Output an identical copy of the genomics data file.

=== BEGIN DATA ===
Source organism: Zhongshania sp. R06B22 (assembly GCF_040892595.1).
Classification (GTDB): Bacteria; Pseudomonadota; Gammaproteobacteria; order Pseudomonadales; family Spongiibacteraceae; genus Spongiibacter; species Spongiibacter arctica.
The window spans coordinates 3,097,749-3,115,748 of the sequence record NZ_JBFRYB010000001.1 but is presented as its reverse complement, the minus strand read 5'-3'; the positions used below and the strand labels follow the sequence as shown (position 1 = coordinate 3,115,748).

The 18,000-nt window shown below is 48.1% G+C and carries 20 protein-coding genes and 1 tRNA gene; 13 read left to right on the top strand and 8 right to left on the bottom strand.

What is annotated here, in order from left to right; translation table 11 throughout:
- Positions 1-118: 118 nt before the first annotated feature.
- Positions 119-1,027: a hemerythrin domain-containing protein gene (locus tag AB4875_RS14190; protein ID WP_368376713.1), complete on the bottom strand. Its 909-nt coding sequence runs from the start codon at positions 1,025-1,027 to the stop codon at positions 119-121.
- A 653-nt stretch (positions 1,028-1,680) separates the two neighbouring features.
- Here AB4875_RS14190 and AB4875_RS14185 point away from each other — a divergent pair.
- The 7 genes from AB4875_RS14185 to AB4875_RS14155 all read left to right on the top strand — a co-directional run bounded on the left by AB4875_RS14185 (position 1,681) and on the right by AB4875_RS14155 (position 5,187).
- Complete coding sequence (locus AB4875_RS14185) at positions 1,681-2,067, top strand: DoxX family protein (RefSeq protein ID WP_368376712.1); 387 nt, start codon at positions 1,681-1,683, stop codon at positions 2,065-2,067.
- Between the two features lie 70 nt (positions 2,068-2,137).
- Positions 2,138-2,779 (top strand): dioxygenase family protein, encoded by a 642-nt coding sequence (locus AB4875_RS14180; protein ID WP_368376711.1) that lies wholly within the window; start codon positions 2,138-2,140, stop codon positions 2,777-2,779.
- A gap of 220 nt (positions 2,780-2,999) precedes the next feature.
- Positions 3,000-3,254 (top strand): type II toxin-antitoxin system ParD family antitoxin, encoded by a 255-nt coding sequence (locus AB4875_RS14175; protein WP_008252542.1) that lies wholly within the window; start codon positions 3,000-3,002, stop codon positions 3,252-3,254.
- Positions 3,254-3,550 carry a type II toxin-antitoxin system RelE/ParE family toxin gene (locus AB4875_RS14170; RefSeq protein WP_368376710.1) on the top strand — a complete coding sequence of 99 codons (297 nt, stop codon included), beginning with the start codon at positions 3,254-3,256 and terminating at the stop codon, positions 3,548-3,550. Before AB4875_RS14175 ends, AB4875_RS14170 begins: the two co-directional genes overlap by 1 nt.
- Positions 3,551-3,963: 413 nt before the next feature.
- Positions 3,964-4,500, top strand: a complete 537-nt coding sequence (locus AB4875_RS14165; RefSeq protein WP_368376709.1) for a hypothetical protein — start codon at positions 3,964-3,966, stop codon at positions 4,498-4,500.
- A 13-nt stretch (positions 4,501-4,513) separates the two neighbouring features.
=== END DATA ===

Source organism: Zhongshania sp. R06B22 (assembly GCF_040892595.1).
Classification (GTDB): Bacteria; Pseudomonadota; Gammaproteobacteria; order Pseudomonadales; family Spongiibacteraceae; genus Spongiibacter; species Spongiibacter arctica.
The window spans coordinates 3,097,749-3,115,748 of the sequence record NZ_JBFRYB010000001.1 but is presented as its reverse complement, the minus strand read 5'-3'; the positions used below and the strand labels follow the sequence as shown (position 1 = coordinate 3,115,748).

The 18,000-nt window shown below is 48.1% G+C and carries 20 protein-coding genes and 1 tRNA gene; 13 read left to right on the top strand and 8 right to left on the bottom strand.

What is annotated here, in order from left to right; translation table 11 throughout:
- Positions 1-118: 118 nt before the first annotated feature.
- Positions 119-1,027: a hemerythrin domain-containing protein gene (locus tag AB4875_RS14190; protein ID WP_368376713.1), complete on the bottom strand. Its 909-nt coding sequence runs from the start codon at positions 1,025-1,027 to the stop codon at positions 119-121.
- A 653-nt stretch (positions 1,028-1,680) separates the two neighbouring features.
- Here AB4875_RS14190 and AB4875_RS14185 point away from each other — a divergent pair.
- The 7 genes from AB4875_RS14185 to AB4875_RS14155 all read left to right on the top strand — a co-directional run bounded on the left by AB4875_RS14185 (position 1,681) and on the right by AB4875_RS14155 (position 5,187).
- Complete coding sequence (locus AB4875_RS14185) at positions 1,681-2,067, top strand: DoxX family protein (RefSeq protein ID WP_368376712.1); 387 nt, start codon at positions 1,681-1,683, stop codon at positions 2,065-2,067.
- Between the two features lie 70 nt (positions 2,068-2,137).
- Positions 2,138-2,779 (top strand): dioxygenase family protein, encoded by a 642-nt coding sequence (locus AB4875_RS14180; protein ID WP_368376711.1) that lies wholly within the window; start codon positions 2,138-2,140, stop codon positions 2,777-2,779.
- A gap of 220 nt (positions 2,780-2,999) precedes the next feature.
- Positions 3,000-3,254 (top strand): type II toxin-antitoxin system ParD family antitoxin, encoded by a 255-nt coding sequence (locus AB4875_RS14175; protein WP_008252542.1) that lies wholly within the window; start codon positions 3,000-3,002, stop codon positions 3,252-3,254.
- Positions 3,254-3,550 carry a type II toxin-antitoxin system RelE/ParE family toxin gene (locus AB4875_RS14170; RefSeq protein WP_368376710.1) on the top strand — a complete coding sequence of 99 codons (297 nt, stop codon included), beginning with the start codon at positions 3,254-3,256 and terminating at the stop codon, positions 3,548-3,550. Before AB4875_RS14175 ends, AB4875_RS14170 begins: the two co-directional genes overlap by 1 nt.
- Positions 3,551-3,963: 413 nt before the next feature.
- Positions 3,964-4,500, top strand: a complete 537-nt coding sequence (locus AB4875_RS14165; RefSeq protein WP_368376709.1) for a hypothetical protein — start codon at positions 3,964-3,966, stop codon at positions 4,498-4,500.
- A 13-nt stretch (positions 4,501-4,513) separates the two neighbouring features.